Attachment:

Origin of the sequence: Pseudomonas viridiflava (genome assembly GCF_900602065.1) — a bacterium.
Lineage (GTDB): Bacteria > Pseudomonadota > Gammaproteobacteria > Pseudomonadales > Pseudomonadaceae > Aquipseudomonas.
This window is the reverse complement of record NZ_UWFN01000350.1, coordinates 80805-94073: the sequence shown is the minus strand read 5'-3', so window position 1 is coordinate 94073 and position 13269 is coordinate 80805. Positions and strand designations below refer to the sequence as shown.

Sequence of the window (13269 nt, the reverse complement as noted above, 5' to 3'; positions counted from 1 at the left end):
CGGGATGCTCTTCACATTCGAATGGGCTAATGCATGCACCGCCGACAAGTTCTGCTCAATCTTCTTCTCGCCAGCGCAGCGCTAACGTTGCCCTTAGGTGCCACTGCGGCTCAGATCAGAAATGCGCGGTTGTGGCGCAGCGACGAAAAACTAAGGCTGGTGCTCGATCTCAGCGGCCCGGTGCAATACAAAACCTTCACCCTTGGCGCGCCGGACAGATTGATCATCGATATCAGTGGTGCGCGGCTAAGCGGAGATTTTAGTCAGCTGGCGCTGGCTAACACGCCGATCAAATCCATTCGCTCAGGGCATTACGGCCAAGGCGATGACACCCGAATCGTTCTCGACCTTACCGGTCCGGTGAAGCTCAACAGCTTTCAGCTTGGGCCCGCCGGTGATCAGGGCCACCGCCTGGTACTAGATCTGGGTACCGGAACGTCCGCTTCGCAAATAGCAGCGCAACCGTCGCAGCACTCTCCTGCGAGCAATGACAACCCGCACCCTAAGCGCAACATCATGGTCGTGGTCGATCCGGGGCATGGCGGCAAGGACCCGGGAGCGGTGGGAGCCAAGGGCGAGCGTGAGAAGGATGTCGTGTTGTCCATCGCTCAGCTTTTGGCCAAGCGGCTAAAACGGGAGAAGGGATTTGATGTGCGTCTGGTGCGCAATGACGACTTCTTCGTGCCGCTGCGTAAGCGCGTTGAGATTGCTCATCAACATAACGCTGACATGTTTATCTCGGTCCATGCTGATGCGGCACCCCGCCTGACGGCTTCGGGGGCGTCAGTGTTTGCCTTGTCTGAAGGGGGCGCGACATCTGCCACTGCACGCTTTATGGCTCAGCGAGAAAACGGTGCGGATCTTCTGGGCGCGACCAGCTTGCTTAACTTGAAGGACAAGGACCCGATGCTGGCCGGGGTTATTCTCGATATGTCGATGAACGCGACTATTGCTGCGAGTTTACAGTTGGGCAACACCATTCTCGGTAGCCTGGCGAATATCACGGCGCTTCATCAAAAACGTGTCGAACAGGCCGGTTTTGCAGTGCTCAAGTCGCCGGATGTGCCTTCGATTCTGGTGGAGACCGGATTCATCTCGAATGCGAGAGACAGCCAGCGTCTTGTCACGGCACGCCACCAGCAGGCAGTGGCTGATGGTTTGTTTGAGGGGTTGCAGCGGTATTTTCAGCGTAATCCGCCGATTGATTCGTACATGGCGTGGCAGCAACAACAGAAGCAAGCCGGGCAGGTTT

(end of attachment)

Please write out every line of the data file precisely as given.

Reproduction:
Origin of the sequence: Pseudomonas viridiflava (genome assembly GCF_900602065.1) — a bacterium.
Lineage (GTDB): Bacteria > Pseudomonadota > Gammaproteobacteria > Pseudomonadales > Pseudomonadaceae > Aquipseudomonas.
This window is the reverse complement of record NZ_UWFN01000350.1, coordinates 80805-94073: the sequence shown is the minus strand read 5'-3', so window position 1 is coordinate 94073 and position 13269 is coordinate 80805. Positions and strand designations below refer to the sequence as shown.

Sequence of the window (13269 nt, the reverse complement as noted above, 5' to 3'; positions counted from 1 at the left end):
CGGGATGCTCTTCACATTCGAATGGGCTAATGCATGCACCGCCGACAAGTTCTGCTCAATCTTCTTCTCGCCAGCGCAGCGCTAACGTTGCCCTTAGGTGCCACTGCGGCTCAGATCAGAAATGCGCGGTTGTGGCGCAGCGACGAAAAACTAAGGCTGGTGCTCGATCTCAGCGGCCCGGTGCAATACAAAACCTTCACCCTTGGCGCGCCGGACAGATTGATCATCGATATCAGTGGTGCGCGGCTAAGCGGAGATTTTAGTCAGCTGGCGCTGGCTAACACGCCGATCAAATCCATTCGCTCAGGGCATTACGGCCAAGGCGATGACACCCGAATCGTTCTCGACCTTACCGGTCCGGTGAAGCTCAACAGCTTTCAGCTTGGGCCCGCCGGTGATCAGGGCCACCGCCTGGTACTAGATCTGGGTACCGGAACGTCCGCTTCGCAAATAGCAGCGCAACCGTCGCAGCACTCTCCTGCGAGCAATGACAACCCGCACCCTAAGCGCAACATCATGGTCGTGGTCGATCCGGGGCATGGCGGCAAGGACCCGGGAGCGGTGGGAGCCAAGGGCGAGCGTGAGAAGGATGTCGTGTTGTCCATCGCTCAGCTTTTGGCCAAGCGGCTAAAACGGGAGAAGGGATTTGATGTGCGTCTGGTGCGCAATGACGACTTCTTCGTGCCGCTGCGTAAGCGCGTTGAGATTGCTCATCAACATAACGCTGACATGTTTATCTCGGTCCATGCTGATGCGGCACCCCGCCTGACGGCTTCGGGGGCGTCAGTGTTTGCCTTGTCTGAAGGGGGCGCGACATCTGCCACTGCACGCTTTATGGCTCAGCGAGAAAACGGTGCGGATCTTCTGGGCGCGACCAGCTTGCTTAACTTGAAGGACAAGGACCCGATGCTGGCCGGGGTTATTCTCGATATGTCGATGAACGCGACTATTGCTGCGAGTTTACAGTTGGGCAACACCATTCTCGGTAGCCTGGCGAATATCACGGCGCTTCATCAAAAACGTGTCGAACAGGCCGGTTTTGCAGTGCTCAAGTCGCCGGATGTGCCTTCGATTCTGGTGGAGACCGGATTCATCTCGAATGCGAGAGACAGCCAGCGTCTTGTCACGGCACGCCACCAGCAGGCAGTGGCTGATGGTTTGTTTGAGGGGTTGCAGCGGTATTTTCAGCGTAATCCGCCGATTGATTCGTACATGGCGTGGCAGCAACAACAGAAGCAAGCCGGGCAGGTTT